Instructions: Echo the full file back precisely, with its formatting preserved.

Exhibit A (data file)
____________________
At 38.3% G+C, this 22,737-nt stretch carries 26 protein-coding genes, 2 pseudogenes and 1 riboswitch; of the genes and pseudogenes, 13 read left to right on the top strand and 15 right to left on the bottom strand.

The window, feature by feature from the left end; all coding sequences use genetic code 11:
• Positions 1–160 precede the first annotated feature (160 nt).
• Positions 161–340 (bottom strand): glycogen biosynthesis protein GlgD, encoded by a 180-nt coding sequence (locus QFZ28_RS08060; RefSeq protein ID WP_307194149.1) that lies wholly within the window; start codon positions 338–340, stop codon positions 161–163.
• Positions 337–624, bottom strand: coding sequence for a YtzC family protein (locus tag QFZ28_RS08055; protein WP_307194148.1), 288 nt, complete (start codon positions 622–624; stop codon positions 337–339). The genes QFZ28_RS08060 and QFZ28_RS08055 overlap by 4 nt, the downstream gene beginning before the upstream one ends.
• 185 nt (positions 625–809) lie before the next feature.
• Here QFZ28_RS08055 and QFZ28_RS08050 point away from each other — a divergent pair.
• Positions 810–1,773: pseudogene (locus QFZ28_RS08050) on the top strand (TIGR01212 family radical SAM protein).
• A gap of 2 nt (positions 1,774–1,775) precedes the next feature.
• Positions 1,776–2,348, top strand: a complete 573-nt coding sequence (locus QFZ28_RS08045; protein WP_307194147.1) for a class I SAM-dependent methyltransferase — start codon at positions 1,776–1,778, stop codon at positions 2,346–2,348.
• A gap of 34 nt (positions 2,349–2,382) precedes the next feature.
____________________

At 38.3% G+C, this 22,737-nt stretch carries 26 protein-coding genes, 2 pseudogenes and 1 riboswitch; of the genes and pseudogenes, 13 read left to right on the top strand and 15 right to left on the bottom strand.

The window, feature by feature from the left end; all coding sequences use genetic code 11:
• Positions 1–160 precede the first annotated feature (160 nt).
• Positions 161–340 (bottom strand): glycogen biosynthesis protein GlgD, encoded by a 180-nt coding sequence (locus QFZ28_RS08060; RefSeq protein ID WP_307194149.1) that lies wholly within the window; start codon positions 338–340, stop codon positions 161–163.
• Positions 337–624, bottom strand: coding sequence for a YtzC family protein (locus tag QFZ28_RS08055; protein WP_307194148.1), 288 nt, complete (start codon positions 622–624; stop codon positions 337–339). The genes QFZ28_RS08060 and QFZ28_RS08055 overlap by 4 nt, the downstream gene beginning before the upstream one ends.
• 185 nt (positions 625–809) lie before the next feature.
• Here QFZ28_RS08055 and QFZ28_RS08050 point away from each other — a divergent pair.
• Positions 810–1,773: pseudogene (locus QFZ28_RS08050) on the top strand (TIGR01212 family radical SAM protein).
• A gap of 2 nt (positions 1,774–1,775) precedes the next feature.
• Positions 1,776–2,348, top strand: a complete 573-nt coding sequence (locus QFZ28_RS08045; protein WP_307194147.1) for a class I SAM-dependent methyltransferase — start codon at positions 1,776–1,778, stop codon at positions 2,346–2,348.
• A gap of 34 nt (positions 2,349–2,382) precedes the next feature.